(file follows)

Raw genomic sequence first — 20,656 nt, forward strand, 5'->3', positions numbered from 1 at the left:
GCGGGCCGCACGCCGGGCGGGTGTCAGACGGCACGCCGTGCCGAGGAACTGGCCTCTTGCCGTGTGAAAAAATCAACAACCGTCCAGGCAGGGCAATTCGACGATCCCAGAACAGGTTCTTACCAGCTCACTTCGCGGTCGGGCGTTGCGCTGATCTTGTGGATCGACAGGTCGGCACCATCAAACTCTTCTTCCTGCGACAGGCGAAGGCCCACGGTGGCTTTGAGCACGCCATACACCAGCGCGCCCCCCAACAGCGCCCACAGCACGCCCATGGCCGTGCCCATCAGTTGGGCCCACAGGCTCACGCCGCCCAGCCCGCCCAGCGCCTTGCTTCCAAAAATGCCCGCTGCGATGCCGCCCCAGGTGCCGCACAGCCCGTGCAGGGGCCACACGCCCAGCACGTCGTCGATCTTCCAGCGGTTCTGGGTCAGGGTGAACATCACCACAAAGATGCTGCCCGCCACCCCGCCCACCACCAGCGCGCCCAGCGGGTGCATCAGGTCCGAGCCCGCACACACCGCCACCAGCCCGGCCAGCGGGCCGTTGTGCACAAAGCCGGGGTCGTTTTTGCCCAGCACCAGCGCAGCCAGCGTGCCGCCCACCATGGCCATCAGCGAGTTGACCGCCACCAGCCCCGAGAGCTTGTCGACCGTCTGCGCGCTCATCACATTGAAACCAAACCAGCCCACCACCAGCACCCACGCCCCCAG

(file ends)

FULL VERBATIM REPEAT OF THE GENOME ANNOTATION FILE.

Raw genomic sequence first — 20,656 nt, forward strand, 5'->3', positions numbered from 1 at the left:
GCGGGCCGCACGCCGGGCGGGTGTCAGACGGCACGCCGTGCCGAGGAACTGGCCTCTTGCCGTGTGAAAAAATCAACAACCGTCCAGGCAGGGCAATTCGACGATCCCAGAACAGGTTCTTACCAGCTCACTTCGCGGTCGGGCGTTGCGCTGATCTTGTGGATCGACAGGTCGGCACCATCAAACTCTTCTTCCTGCGACAGGCGAAGGCCCACGGTGGCTTTGAGCACGCCATACACCAGCGCGCCCCCCAACAGCGCCCACAGCACGCCCATGGCCGTGCCCATCAGTTGGGCCCACAGGCTCACGCCGCCCAGCCCGCCCAGCGCCTTGCTTCCAAAAATGCCCGCTGCGATGCCGCCCCAGGTGCCGCACAGCCCGTGCAGGGGCCACACGCCCAGCACGTCGTCGATCTTCCAGCGGTTCTGGGTCAGGGTGAACATCACCACAAAGATGCTGCCCGCCACCCCGCCCACCACCAGCGCGCCCAGCGGGTGCATCAGGTCCGAGCCCGCACACACCGCCACCAGCCCGGCCAGCGGGCCGTTGTGCACAAAGCCGGGGTCGTTTTTGCCCAGCACCAGCGCAGCCAGCGTGCCGCCCACCATGGCCATCAGCGAGTTGACCGCCACCAGCCCCGAGAGCTTGTCGACCGTCTGCGCGCTCATCACATTGAAACCAAACCAGCCCACCACCAGCACCCACGCCCCCAG